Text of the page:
## Abstract

Theoretical analyses of evolution strategies are indispensable for gaining a deep understanding of their inner workings. For constrained problems, rather simple problems are of interest in the current research. This work presents a theoretical analysis of a multi-recombinative evolution strategy with cumulative step size adaptation applied to a conically constrained linear optimization problem. The state of the strategy is modeled by random variables and a stochastic iterative mapping is introduced. For the analytical treatment, fluctuations are neglected and the mean value iterative system is considered. Nonlinear difference equations are derived based on one-generation progress rates. Based on that, expressions for the steady state of the mean value iterative system are derived. By comparison with real algorithm runs, it is shown that for the considered assumptions, the theoretical derivations are able to predict the dynamics and the steady state values of the real runs.

## 1  Introduction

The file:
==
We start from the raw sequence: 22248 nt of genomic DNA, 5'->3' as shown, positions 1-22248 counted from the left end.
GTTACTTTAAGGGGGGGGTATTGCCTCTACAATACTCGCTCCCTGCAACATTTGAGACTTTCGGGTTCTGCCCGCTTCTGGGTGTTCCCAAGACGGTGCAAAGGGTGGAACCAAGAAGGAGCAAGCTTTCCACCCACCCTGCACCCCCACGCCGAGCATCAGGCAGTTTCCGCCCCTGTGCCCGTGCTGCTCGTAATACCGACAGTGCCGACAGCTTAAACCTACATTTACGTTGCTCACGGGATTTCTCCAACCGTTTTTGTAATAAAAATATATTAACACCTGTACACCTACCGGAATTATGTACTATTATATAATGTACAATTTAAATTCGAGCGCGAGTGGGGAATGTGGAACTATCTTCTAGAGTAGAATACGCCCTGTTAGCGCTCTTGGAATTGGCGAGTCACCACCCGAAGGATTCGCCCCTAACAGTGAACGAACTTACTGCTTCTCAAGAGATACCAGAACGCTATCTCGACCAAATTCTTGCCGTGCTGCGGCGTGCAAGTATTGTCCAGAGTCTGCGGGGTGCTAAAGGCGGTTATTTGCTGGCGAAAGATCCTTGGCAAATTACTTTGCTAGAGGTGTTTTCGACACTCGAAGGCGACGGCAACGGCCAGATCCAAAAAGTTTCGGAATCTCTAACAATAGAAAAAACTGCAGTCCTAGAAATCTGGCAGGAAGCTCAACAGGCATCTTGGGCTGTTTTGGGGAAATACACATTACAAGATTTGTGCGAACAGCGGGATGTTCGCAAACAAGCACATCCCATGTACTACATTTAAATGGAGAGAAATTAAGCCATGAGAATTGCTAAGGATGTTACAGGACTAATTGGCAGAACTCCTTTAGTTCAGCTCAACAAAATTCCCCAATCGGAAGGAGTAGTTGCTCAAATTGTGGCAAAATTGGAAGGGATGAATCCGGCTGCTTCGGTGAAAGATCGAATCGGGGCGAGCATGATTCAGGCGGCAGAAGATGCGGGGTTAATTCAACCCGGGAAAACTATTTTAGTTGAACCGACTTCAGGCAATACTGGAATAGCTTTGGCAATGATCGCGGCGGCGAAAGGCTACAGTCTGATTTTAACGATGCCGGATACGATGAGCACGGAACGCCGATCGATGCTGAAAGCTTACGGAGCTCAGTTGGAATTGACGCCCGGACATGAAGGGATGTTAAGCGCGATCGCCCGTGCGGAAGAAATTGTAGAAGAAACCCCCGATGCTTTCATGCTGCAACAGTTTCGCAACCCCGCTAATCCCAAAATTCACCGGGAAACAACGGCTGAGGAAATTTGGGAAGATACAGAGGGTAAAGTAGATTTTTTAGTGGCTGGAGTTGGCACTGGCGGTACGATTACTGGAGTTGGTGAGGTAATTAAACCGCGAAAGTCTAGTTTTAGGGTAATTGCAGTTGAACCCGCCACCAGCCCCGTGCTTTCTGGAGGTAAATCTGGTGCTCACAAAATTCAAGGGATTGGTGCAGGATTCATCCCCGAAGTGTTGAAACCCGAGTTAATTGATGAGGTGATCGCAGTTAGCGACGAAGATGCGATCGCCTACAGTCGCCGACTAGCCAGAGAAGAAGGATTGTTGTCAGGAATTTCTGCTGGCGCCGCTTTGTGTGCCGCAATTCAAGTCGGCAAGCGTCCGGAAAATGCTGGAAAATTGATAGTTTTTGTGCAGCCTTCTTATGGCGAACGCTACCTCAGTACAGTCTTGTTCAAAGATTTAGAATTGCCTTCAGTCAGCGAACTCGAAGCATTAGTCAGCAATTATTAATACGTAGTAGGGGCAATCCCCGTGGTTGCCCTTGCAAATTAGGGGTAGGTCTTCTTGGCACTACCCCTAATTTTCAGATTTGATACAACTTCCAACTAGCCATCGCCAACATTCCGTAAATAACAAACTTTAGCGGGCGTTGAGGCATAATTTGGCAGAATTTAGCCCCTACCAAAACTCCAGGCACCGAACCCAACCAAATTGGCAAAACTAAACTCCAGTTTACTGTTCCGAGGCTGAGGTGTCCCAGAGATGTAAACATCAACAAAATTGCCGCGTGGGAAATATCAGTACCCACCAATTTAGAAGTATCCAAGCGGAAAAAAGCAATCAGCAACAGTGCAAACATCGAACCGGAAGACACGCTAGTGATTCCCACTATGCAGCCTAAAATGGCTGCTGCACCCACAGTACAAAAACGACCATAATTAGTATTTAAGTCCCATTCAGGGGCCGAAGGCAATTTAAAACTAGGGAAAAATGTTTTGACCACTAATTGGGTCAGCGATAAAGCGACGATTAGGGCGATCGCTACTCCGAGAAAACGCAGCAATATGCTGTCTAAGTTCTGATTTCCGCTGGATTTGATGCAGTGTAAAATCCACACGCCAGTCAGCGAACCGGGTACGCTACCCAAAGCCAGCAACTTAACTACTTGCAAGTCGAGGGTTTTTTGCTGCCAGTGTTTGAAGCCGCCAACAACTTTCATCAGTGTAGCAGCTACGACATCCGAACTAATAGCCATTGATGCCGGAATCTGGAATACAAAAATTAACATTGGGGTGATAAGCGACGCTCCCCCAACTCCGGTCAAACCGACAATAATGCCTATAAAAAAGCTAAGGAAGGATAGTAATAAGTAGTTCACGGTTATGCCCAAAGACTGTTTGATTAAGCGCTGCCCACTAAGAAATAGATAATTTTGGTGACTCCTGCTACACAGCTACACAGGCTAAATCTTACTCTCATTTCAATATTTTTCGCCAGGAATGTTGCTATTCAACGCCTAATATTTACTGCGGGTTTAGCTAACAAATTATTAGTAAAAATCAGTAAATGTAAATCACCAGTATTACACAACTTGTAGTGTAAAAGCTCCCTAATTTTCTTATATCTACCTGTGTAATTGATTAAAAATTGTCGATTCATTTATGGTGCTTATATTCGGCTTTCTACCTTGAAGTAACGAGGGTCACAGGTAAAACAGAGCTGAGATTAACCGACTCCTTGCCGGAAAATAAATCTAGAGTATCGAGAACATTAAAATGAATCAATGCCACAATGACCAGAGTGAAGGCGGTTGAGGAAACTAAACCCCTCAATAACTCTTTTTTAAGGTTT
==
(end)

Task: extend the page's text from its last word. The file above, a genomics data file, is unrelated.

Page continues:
Thorough theoretical investigations of evolution strategies (ESs) are necessary for gaining a deep understanding of how they work. Much research has been done for analyzing ESs applied to unconstrained problems. For the constrained setting, there are still many aspects for which a deep theoretical understanding is missing. Theoretical comparisons of different infeasibility handling techniques are of interest. In addition, theoretical investigations of parameter choices have not yet been deeply investigated for constrained problems. Furthermore, theoretical comparisons of mutation strength control mechanisms are not fully explored. Moreover, as all of these heavily depend on the problem under consideration, more problems that model specific parts of practical constrained optimization problems need to be considered. As a step in that direction, this work theoretically analyzes a $(μ/μI,λ)$-ES with cumulative step size adaptation (CSA) applied to a conically constrained linear problem.